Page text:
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Transcript of Geek Sync | Handling HIPAA Compliance with Your Data Access

  • Handling HIPAA Compliance with Your Data Access

    November 15, 2017

  • About Me

    Infrastructure and security architect

    Database Administrator / Architect

    Former Incident Response team lead

    Certified Information Systems Auditor (CISA)

    SQL Server security columnist / blogger

    Editor for SQL Server benchmarks at Center for Internet Security

  • My Contact Information

    K. Brian Kelley


    Twitter: @kbriankelley

    Infrastructure/Security Blog:

    Personal Development Blog:

  • 5 Key Questions1. Who has access to my electronic PHI, and how do I audit the activity?

    2. How do I define a secure baseline and maintain it across my SQL Server environment?

    3. How can I implement repeatable processes to help maintain the security standards?

    4. How do I audit permissions, logins, and object and data changes on my SQL Server?

    5. What is the best way for me to ensure not only ongoing compliance with the HIPAA,

    HITECH, and Omnibus Rule regulations but also help maintain reasonable security

    across my SQL Server databases?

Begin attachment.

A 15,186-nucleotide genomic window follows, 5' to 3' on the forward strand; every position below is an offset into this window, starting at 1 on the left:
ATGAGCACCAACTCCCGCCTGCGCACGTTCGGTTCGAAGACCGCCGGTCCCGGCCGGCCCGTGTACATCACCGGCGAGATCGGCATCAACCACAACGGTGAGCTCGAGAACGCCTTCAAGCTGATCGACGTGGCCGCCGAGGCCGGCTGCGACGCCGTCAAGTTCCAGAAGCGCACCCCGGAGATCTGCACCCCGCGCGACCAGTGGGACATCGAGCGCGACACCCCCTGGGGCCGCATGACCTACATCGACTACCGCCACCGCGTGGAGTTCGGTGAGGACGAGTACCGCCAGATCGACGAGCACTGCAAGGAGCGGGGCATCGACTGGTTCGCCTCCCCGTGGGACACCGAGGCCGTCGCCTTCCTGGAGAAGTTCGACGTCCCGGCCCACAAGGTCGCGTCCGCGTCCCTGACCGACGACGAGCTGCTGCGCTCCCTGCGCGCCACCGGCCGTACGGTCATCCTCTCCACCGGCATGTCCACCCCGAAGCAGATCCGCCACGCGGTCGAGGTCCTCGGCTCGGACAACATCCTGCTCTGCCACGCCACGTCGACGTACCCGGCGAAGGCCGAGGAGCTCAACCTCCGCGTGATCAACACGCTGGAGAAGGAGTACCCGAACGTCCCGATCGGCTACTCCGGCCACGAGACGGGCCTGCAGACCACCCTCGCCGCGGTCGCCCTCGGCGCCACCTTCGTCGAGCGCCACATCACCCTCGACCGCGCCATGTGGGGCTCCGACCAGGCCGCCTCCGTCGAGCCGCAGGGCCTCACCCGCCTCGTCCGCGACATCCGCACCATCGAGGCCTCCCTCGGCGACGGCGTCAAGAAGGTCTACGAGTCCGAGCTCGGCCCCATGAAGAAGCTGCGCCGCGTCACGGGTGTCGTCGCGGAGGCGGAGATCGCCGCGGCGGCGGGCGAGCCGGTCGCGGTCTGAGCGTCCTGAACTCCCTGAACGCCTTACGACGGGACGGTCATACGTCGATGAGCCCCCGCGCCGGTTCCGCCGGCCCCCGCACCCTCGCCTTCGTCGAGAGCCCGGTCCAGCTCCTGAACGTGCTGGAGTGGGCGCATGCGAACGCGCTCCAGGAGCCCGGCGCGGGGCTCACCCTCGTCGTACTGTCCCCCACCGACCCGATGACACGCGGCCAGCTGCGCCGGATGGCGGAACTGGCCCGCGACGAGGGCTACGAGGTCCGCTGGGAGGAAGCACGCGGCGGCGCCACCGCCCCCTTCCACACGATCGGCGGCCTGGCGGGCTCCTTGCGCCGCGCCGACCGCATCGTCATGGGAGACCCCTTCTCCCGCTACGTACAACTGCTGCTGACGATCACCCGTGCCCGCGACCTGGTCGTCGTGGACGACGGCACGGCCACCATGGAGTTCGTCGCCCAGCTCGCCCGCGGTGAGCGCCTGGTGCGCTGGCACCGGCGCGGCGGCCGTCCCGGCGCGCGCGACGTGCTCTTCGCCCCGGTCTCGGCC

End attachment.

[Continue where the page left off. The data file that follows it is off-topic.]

Search Engine Keywords: IDERA HIPAA

  • Agenda

    Repeatable Processes (#3, #5)

    User Security (#4)

    Secure Configuration (#2, #5)

    Auditing Access (#1, #4)

  • Some of what SQL Server brings to bear to comply

    with HIPAA are found in features only available in

    Enterprise Edition. What you will need Enterprise

    Edition for:

    Extensible Key Management

    Transparent Data Encryption (TDE)

    What was added to Standard Edition, starting with

    SQL Server 2016 SP1:

    Always Encrypted

    Database-level (Fine-grained) Auditing

  • Repeatable Processes

  • Repeatable Processes

    Organizational Issue: Change Control

    Workflows must be consistent

    Documentation must be maintained

    Exceptions must be reported

    If theres no evidence for a control, its not a control.

  • What SQL Server Can Do

    User security to restrict access

    Data Definition Triggers:

    Enforce when changes can be made

    Enforce what types of changes can be made

    Schema Change History report

    SQL Server traces

    Extended Events

  • User Security

  • Login Security

    The Best Practice:

    1. All logins are via AD domain user accounts

    2. All logins are placed in security groups (preferably domain security groups)

    3. Security groups are granted login ability to SQL Server

  • If You Follow This Best Practice (and you should)

    Auditing and alerting must be present against Active Directory and OS

    Track changes to groups which provide access into the DB

    Track changes to groups which provide administrative rights to OS

    Track changes to users with privileged access:

    Through any applications

    Into SQL Server itself

  • Server Level Access

    Use Server-Level Roles for privileged access:


    User-defined role with granular security

    Dont use securityadmin

    Permissions to watch for:



  • Database Level Access

    Use roles for granting access

    Minimal permissions (principle of least privilege)

    Test permission scenarios (and have test results)

    Take into account how privileged accounts have implicit access